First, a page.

So, what's a landlord to do? Depending on their personal philosophy, a landlord can either do nothing and just let nature take its course (after all, martins coevolved with their parasites, insuring that their clutch sizes are perfectly adapted to compensate for the losses wrought by their predators, parasites, and native nest-site competitors). Or, if a landlord wants to help increase martin numbers, they can instigate a pesticide-free parasite-control program. The safest and most effective control method is total nest replacement.

What is nest replacement? It's when a landlord removes a parasite-infested nest from a martin house or gourd and replaces it with a bed of clean, dry material. Pine straw (brown pine needles) can be used, as can dried lawn clippings, cedar shavings (gerbil bedding), soft straw, or soft wood shavings. Saw dust should be avoided as it does not dry rapidly when wet. Using this method, martin nests should be replaced when the young reach about 8-12 days of age, then again when about 18-22 days of age. The second replacement eliminates all the blowflies, fleas, and nest mites that hatch from eggs laid after the first replacement. Don't do changes earlier or later than the 8-22 day range unless it's to replace a wet nest. Nestlings may need the thermoregulatory integrity of their natural nest bowls when tiny, and after 22 days of age they can be more difficult to keep in the nest after handling. And never do nest replacements during rainy or cold weather, as this will further stress the birds. And since parasites have no effect on egg hatchability, there is no benefit from doing a nest replacement during the incubation stage - more importantly, altering the nest at this early stage may cause abandonment.

Obviously, only folks with easily-accessible housing (those on telescoping poles, or winch-operated systems) who do weekly nest checks can effectively use the nest-replacement method. Landlords with inaccessible housing, or those unwilling to do weekly nest checks, should consider placing an inch or two of cedar shavings in each martin compartment just prior to martin arrival. Tests have shown that martins prefer these preexisting nests over empty compartments (see Update 4(4)), and cedar shavings have well-known parasite-repelling tendencies.

Recently, some concern has been voiced that aromatic cedar shavings may be harmful to birds. According to Dr. Richard H. Evans, DVM, MS, associate editor of the journal Wildlife Rehabilitation Today, there is documentation of problems associated with cedar shavings in cage birds and poultry, especially in poorly ventilated areas. The volatile compounds in cedar may cause irritation to cells lining the respiratory tract, allowing secondary respiratory infections to occur. To be safe, landlords who plan to do regular nest replacements may wish to use one preseason layer of cedar shavings, and then switch to another material, like soft straw or pine straw, for their nest replacements after the young have hatched.

While we are continuing to look into these concerns, we have not concluded that cedar vapors are necessarily harmful to Purple Martins. First of all, one cannot extrapolate test results from one species of bird to all species of bird. Second, many woodpeckers excavate nesting chambers in cedar trees, and martins still use such cavities in western North America. In addition, several cavity-nesting birds deliberately bring cedar chips and aromatic green plants into their nests for the purpose of parasite control. In fact, the green leaves martins bring into their nests give off cyanide gases.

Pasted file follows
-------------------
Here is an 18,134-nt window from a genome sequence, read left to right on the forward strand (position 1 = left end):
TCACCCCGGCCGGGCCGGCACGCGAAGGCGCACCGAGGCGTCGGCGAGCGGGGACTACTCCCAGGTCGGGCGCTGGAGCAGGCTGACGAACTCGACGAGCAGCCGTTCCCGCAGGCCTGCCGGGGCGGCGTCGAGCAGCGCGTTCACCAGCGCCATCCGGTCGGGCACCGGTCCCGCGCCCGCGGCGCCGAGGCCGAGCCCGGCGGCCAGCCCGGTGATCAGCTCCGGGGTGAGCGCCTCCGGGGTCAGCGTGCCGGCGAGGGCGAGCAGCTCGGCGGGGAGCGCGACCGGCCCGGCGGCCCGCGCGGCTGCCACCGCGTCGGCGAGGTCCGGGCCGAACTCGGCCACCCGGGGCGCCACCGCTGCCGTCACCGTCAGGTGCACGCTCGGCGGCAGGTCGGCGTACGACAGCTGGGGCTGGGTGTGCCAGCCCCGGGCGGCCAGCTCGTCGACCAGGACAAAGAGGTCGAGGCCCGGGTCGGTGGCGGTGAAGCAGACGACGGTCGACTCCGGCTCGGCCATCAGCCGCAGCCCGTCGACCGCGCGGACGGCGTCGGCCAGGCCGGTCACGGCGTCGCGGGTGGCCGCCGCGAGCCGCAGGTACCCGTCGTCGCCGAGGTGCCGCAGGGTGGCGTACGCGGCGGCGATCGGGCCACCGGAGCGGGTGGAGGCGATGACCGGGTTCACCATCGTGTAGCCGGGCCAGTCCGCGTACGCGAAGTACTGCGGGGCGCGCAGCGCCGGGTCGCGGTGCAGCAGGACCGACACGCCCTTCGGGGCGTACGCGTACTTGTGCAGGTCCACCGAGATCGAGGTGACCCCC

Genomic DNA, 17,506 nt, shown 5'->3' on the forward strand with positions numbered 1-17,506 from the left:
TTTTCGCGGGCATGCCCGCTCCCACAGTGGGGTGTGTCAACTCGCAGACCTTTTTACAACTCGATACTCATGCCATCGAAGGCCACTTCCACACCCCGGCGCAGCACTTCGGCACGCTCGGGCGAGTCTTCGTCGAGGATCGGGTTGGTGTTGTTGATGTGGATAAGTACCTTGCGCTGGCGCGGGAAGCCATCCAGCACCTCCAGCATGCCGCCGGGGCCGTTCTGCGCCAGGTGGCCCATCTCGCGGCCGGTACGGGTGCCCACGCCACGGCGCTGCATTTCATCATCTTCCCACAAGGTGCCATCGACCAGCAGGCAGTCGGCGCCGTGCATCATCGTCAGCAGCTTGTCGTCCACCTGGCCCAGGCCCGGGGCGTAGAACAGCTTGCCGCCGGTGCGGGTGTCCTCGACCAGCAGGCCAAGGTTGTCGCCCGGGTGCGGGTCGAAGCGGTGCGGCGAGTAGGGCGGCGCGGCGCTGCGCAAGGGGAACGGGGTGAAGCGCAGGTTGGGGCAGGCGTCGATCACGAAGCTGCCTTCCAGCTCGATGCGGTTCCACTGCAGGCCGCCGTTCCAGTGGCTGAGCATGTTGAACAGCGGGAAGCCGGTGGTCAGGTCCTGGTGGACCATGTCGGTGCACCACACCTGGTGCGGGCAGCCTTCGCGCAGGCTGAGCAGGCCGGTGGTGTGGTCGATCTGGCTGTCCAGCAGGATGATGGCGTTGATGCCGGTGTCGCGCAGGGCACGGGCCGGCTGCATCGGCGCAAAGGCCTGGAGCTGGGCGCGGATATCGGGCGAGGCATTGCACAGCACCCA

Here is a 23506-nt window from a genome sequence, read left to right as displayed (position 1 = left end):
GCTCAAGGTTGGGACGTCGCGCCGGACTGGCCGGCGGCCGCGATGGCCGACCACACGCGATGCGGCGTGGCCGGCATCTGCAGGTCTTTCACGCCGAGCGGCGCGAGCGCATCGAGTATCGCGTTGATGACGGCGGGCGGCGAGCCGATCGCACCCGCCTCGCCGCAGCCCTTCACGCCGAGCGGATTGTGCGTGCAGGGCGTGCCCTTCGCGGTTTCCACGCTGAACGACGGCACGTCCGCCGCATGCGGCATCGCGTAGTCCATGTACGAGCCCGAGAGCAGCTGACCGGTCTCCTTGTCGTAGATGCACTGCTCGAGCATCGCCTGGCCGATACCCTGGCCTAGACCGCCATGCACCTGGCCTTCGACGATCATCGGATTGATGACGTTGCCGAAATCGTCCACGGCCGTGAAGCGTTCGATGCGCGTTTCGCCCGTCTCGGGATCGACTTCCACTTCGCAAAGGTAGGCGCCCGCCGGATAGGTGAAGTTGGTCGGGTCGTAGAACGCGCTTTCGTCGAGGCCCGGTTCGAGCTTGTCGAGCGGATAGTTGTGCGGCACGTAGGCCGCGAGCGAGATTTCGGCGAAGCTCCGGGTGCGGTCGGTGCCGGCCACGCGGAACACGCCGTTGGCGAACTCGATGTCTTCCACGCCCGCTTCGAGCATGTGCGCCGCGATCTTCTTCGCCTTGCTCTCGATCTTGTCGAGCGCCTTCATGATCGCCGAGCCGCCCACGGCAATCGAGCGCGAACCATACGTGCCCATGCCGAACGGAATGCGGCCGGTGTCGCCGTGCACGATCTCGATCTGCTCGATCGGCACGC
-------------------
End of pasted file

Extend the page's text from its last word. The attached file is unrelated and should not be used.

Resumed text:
Some evidence that cedar shavings are not harmful to martins comes from the tests of Andrew Troyer, 1993 PMCA Landlord of the Year. While practicing nest replacement with cedar shavings, Andy recorded some of the highest reproductive success in martins we've ever seen (126 fledged from 132 hatched (95.5%)). He also had twice the published norm of banded nestlings returning to their natal colony site to breed as subadults (10.7%). Finally, Andy gave his returning martins an equal choice between empty compartments, and compartments with a 2" bed of aromatic cedar shavings. Eighty percent of his pairs chose the pre-made cedar nests (see Fig. #3). We will continue to monitor Andy's results with cedar shavings and are testing it here ourselves for the second consecutive season. We will keep you informed.

Fig. 3. To eliminate martin parasites, remove the martin's nest after their young reach 8-12 days of age, and replace it with a bowl of wood shavings or other material.


But remember, it's the act of nest replacement/parasite removal itself that provides the benefit to martins. To safely provide their martins with pest-free quarters in which to raise their young, landlords can use any of the materials listed previously. Whatever you do, do not to dump pesticides on the nest. Most of the pesticides that have been used by martin landlords in the past (e. g., Sevin, sulphur, rotenone, etc.) have unknown, long-term effects and may actually do more harm to martins than the parasites do. We no longer recommend the use of any chemical pesticide.


Copyright 1994 by Purple Martin Conservation Association. All Rights Reserved.

Our members benefit from 4 issues annually, packed full of helpful and fascinating information like the article above. You can become a member and support the work of the PMCA by making a tax-deductable donation.